Kimberly Van Meter joined the department this summer as an assistant professor of geography specializing in water systems. She is a co-hire with the Earth and Environmental Systems Institute (EESI).
Van Meter takes an interdisciplinary approach to her work, drawing on her training in chemistry and environmental engineering.
“The diversity of my background has allowed me to develop as a geographer, as I think about the different interacting systems across the landscape that create the complex environmental challenges that we face today,” she said.
Van Meter said her interest in studying climate, land use, and management practices that impact water quality and ecosystem dynamics came from her experiences growing up in Iowa, where about 86 percent of the land is used for farming, according to the USDA Agricultural Research Service.
“Such intensive agriculture brought many negative impacts on water quality, both within the state itself and in downstream waters like the Gulf of Mexico, where we have an aquatic dead zone each year approximately the size of New Jersey,” Van Meter said. “I grew up drinking well water in Iowa, wading the streams, and learning to canoe in the highly polluted Des Moines River. Water quality is a personal issue to me, and in my work I am deeply interested in better understanding of how overlapping activities in the agriculture and energy sectors, in the context of a changing climate, are shaping our current water landscape.”
In her research on how agricultural practices have impacted water quality, Van Meter reveals how understanding the history of a landscape can provide important context for the current challenges.
“For example, in the Mississippi River Basin, where nitrate runoff from agriculture is creating problems like impairing drinking water quality and large aquatic dead zones, scientists predict we need to reduce nitrate by about 60 percent to reduce the size of the Gulf of Mexico dead zone to a manageable area,” Van Meter said. “But looking at the history, we can see that means reducing runoff to approximately 1930 levels—before farmers were even using nitrate fertilizers.”
Despite the challenges, Van Meter said she is excited about ongoing wetland preservation work as one way to address those water quality problems.
“Wetlands provide such a large range of environmental benefits, from provision of aquatic habitats for birds and other animals, to the filtering of contaminants from polluted water, it is difficult to overstate their importance in landscape restoration efforts,” Van Meter said.
“While efforts to restore wetlands could certainly use more funding, one of the most important results from my recent work on wetlands and water quality is to show that targeted restoration efforts can give us the best bang for the buck. If we work to restore the wetland landscape strategically in some intensively farmed areas, we can achieve large improvements in water quality as well as a host of other environmental benefits.”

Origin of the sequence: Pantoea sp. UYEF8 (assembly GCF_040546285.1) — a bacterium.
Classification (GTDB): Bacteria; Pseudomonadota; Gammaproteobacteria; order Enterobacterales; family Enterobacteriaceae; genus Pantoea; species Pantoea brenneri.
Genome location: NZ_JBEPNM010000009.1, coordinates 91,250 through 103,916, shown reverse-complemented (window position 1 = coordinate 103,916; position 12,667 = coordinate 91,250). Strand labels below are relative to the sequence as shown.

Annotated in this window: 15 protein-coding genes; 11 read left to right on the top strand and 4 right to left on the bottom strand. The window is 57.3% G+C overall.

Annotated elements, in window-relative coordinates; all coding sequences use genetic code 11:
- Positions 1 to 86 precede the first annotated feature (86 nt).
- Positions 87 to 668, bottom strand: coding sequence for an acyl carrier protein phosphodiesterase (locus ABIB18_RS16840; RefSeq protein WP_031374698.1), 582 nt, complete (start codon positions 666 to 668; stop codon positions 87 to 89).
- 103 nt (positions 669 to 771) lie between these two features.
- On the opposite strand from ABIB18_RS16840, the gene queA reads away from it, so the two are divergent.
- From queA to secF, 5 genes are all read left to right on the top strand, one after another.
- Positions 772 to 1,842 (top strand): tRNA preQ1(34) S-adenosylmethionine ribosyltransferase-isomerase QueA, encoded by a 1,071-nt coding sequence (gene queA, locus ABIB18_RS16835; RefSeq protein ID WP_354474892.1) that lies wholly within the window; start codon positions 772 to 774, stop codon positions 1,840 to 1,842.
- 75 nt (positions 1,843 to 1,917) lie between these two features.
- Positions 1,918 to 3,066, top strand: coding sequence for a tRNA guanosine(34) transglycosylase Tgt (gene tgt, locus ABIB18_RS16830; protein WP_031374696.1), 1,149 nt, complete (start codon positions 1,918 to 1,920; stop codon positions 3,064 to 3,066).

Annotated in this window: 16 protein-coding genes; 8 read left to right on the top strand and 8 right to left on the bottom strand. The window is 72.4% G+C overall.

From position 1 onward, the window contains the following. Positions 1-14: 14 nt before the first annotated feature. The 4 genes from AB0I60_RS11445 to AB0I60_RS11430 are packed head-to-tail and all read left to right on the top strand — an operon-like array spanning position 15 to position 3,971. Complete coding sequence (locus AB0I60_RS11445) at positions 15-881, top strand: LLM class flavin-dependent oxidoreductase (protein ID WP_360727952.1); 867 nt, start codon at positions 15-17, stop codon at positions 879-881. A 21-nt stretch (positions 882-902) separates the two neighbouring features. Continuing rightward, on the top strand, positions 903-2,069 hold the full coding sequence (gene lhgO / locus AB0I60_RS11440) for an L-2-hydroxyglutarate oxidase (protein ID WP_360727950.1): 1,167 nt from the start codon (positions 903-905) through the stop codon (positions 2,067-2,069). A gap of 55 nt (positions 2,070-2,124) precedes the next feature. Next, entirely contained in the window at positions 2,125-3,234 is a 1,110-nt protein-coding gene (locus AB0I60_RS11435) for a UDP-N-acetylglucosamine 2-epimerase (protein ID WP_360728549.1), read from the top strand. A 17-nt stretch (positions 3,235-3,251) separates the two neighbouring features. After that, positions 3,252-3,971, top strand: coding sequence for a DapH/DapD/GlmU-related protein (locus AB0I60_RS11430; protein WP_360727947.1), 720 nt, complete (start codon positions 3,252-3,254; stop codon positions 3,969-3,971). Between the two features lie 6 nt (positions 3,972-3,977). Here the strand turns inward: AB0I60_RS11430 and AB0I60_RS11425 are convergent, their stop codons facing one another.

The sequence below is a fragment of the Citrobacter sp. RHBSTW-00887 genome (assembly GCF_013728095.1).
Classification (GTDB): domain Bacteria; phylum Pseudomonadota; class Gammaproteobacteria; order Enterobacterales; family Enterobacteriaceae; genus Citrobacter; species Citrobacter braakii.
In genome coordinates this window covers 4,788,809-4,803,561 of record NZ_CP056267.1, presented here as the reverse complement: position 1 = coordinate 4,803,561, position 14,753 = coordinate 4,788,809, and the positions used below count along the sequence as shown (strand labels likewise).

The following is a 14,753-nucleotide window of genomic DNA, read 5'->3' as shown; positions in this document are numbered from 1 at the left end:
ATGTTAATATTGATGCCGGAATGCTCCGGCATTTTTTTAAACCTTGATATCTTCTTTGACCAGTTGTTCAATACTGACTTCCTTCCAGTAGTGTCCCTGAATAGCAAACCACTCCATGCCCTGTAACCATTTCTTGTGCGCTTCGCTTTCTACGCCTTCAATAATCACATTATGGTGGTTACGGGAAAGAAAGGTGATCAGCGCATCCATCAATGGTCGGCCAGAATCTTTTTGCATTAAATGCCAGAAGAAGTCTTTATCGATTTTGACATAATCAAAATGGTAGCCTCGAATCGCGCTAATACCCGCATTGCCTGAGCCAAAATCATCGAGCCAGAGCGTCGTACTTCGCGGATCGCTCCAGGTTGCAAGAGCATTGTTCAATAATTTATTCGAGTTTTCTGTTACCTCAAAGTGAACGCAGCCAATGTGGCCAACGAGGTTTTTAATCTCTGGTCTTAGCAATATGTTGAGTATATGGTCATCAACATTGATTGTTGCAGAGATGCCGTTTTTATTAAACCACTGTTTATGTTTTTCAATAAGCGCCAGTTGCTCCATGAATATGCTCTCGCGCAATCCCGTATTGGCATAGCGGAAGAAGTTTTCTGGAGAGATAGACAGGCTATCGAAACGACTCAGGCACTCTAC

Building upon her research, this fall, Van Meter will teach a special topics course, GEOG 497 Human Impacts on Aquatic Ecosystems.
“In the class, we will focus on key aquatic ecosystems, from small wetlands and ponds to large coastal systems such as the Chesapeake Bay and Gulf of Mexico,” she said. “An important goal will be to better understand how those ecosystems function in the landscape and how human activity is changing this functionality.”
In the spring, Van Meter will teach a geomorphology course emphasizing the development of river and coastal systems, and how climate change is affecting those systems.
For future research projects, Van Meter said she is interested in exploring the effects of dams and reservoirs on water quality.
“We live in an era where many new dams are being built, particularly in Asia and South America,” she said. “At the same time, there is increasing interest in removing small, older dams that have become unsafe or that no longer serve a current purpose. It is still not well understood, however, how dam building and dam removal change downstream water quality.”
Van Meter said she is planning a new study to quantify the effects of dams across the Chesapeake Bay Watershed on riverine nitrate loads. Later she will expand the study to include old mill dams—and mill dam removal—in the region.
“We have many tools at our disposal to improve environmental outcomes,” Van Meter said. “I am increasingly heartened to see an emphasis on solutions to water quality and other environmental problems, and a growing chorus of voices demanding that we do what is needed to make these solutions a reality.”